Tag Archives: unity

Three ways to deal with political monsters

Do you live in an house, apartment, or dorm room where the people have different political views than you? Do you have trouble having conversation with them because everything they say is completely the opposite of what you believe? I have the same problem. I’m a freshman and live off campus with my family. Unfortunately, they are all republicans and I am a democrat. Here are the three ways to deal with living with people with opposing viewpoints.

         1.Be respectful

I know what if feels like to deal with people who, in my opinion, have stupid and ridiculous ideals. They believe that abortion should be illegal, gay marriage should be illegal because of “tax reasons,” and Donald Trump is a better candidate than Hillary Clinton. Yes, that is a real statement said in my household. They have values that are the exact opposite of mine and they don’t shy at voicing those views. However, I discovered that voicing my direct opposition to their statements can come off as rude and confrontational which, in the end, will only cause issues within my relationships. I learned that even though I think their beliefs are barbaric and promote inequality, that being respectful and trying to understand where they are coming from is more beneficial for my relationships and keeping the house peaceful and in order is more important than ranting and being vocal with my disapproval.  

Can't we all just get along? Photo from mintpressnews
Can’t we all just get along? Photo from mintpressnews

         2. You can be respectful without losing your own opinion

Finding a balance between being respectful and not losing or letting go of your own beliefs can be difficult, but not impossible. When one of your roommates, friends, or family members decides to bring up something political, you are allowed to voice your opinion, whether it be the same or the opposite of what the other person says. All you have to do is say phrases such as “I understand what you’re saying but here is what I think,” or “I respect your belief/opinion, but I have to disagree and here’s why.” Saying these statements will allow for respect to still exist but also ensure that you aren’t passive with your opinions and won’t leave you feeling like you don’t have a voice.

        3. Pick and choose your arguments

If you’re like me, you will have someone say something ridiculous almost everyday if not more than once a day or you will have someone bring up the same argument multiple times no matter how often you prove them wrong. This scenario is when you need to choose whether or not the argument is worth your time and effort. Sometime people will be stuck in their ways and no matter what you say, there beliefs won’t change. That is when you need to move and and decide to stop arguing the topic, there is no point. By picking and choosing your arguments, you will save your time and effort as well as keep peace in the house and in your mind.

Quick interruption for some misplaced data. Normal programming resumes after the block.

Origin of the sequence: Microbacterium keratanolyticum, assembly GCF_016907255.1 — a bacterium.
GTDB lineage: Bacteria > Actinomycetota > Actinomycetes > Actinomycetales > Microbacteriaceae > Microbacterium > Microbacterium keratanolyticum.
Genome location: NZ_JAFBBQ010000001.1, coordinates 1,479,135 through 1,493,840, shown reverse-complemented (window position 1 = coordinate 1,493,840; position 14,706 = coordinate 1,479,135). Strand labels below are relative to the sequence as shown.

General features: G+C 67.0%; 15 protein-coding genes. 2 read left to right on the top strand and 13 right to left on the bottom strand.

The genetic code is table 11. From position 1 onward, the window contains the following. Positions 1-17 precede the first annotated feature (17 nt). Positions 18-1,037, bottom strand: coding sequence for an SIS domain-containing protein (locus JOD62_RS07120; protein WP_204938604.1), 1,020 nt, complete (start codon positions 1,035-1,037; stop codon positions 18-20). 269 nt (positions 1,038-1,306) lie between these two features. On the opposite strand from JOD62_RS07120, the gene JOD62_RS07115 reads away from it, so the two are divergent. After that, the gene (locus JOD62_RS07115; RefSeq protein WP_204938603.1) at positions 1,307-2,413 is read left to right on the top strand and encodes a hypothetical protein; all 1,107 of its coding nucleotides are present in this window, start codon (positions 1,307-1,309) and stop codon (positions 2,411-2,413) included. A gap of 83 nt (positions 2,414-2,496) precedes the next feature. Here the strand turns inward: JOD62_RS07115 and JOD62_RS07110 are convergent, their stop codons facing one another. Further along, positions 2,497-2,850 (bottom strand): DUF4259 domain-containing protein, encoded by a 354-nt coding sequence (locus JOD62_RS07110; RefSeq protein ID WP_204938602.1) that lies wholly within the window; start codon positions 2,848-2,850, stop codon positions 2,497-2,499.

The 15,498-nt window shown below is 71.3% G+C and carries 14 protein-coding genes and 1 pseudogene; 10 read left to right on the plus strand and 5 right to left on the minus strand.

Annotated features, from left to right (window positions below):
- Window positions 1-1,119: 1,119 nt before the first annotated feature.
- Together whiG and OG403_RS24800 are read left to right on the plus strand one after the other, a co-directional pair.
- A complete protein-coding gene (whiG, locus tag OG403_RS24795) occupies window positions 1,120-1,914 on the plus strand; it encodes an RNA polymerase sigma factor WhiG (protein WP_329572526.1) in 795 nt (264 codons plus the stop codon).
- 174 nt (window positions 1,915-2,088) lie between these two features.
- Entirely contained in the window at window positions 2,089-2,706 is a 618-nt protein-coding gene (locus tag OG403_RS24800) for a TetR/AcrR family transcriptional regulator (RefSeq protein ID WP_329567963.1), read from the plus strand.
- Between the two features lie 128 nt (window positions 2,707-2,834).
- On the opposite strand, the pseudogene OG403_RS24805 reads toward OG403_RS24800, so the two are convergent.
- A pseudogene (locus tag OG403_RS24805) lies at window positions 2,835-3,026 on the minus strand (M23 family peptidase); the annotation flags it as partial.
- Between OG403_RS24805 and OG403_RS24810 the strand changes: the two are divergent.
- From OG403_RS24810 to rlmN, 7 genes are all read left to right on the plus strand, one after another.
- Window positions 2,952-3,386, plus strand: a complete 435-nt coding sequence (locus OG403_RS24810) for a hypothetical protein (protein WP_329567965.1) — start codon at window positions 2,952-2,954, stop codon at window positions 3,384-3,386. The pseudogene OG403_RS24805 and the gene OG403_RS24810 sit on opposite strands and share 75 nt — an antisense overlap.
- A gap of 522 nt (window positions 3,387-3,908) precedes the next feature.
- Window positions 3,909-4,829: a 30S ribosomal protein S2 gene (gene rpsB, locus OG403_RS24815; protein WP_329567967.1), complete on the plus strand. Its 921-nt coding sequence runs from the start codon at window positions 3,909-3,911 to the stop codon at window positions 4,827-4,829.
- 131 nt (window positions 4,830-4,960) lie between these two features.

These three points should make political issues and arguments easier to handle. I know some people are so ridiculous and stubborn that these point won’t work, so in that case, why even try anymore? Some people are simply not worth it and figuring out who those people are will make your life happier and more peaceful in the long run.

Transgender issues hit home

Transgender people are simply that: people. They are the same as me and you, just with unique circumstances. Don’t you think that all people should be treated equally? That all people deserve the same rights and privileges as others? Isn’t America the land of the free and the home of the brave? What kind of world do we live in where people are being murdered every other day for being different, for being transgender?

That is not a world I want to live in, and not a country I want to be associated with  the way things are right now. I never understood the importance of transgender issues and transgender abuse until recently, when these issues began to impact me personally.

Transgender people are just people. Photo from Caitlyn Jenner.
Transgender people are just people. Photo from Caitlyn Jenner.

You can never really understand what it’s like to be affected by transgender issues until it relates to you personally. You could go on all day about how you’d vote over and over again for equal rights for all, but you never understand the true impact and importance of it all unless you are affected directly.

On Friday, October 30th, my little brother came out to me as transgender. I was shocked, to say the least; however, I had some idea that something was bothering him for sometime and somehow, I just knew. From my dance costumes he loved to wear when we was three to him growing out his hair since last

year, there have been subtle signs for as long as I can remember.

My first thought when he told me was “What if he gets murdered for being his true self?” “What if he gets hurt or bullied or something awful because he can’t hide his true self anymore?”

I was scared for him. He’s my baby brother and I need to protect him, but in this situation, I can’t control the actions of the world around me and it’s one of the most frustrating and scary feelings I have ever experienced.

I shouldn’t have to have these thoughts. I shouldn’t have to be scared for my brother’s life because of what the world and society has done to transgender people. He needs to become the person he is meant to be and I nor my family are going to let the world stop him from being happy.

Being transgender in America is dangerous, but it shouldn’t be. We, as the people of the United States, should stand up against the crimes being committed against transgender people and bring the country together as one.

We should all be equal under the constitution and no person should walk the streets of America afraid for being who they are.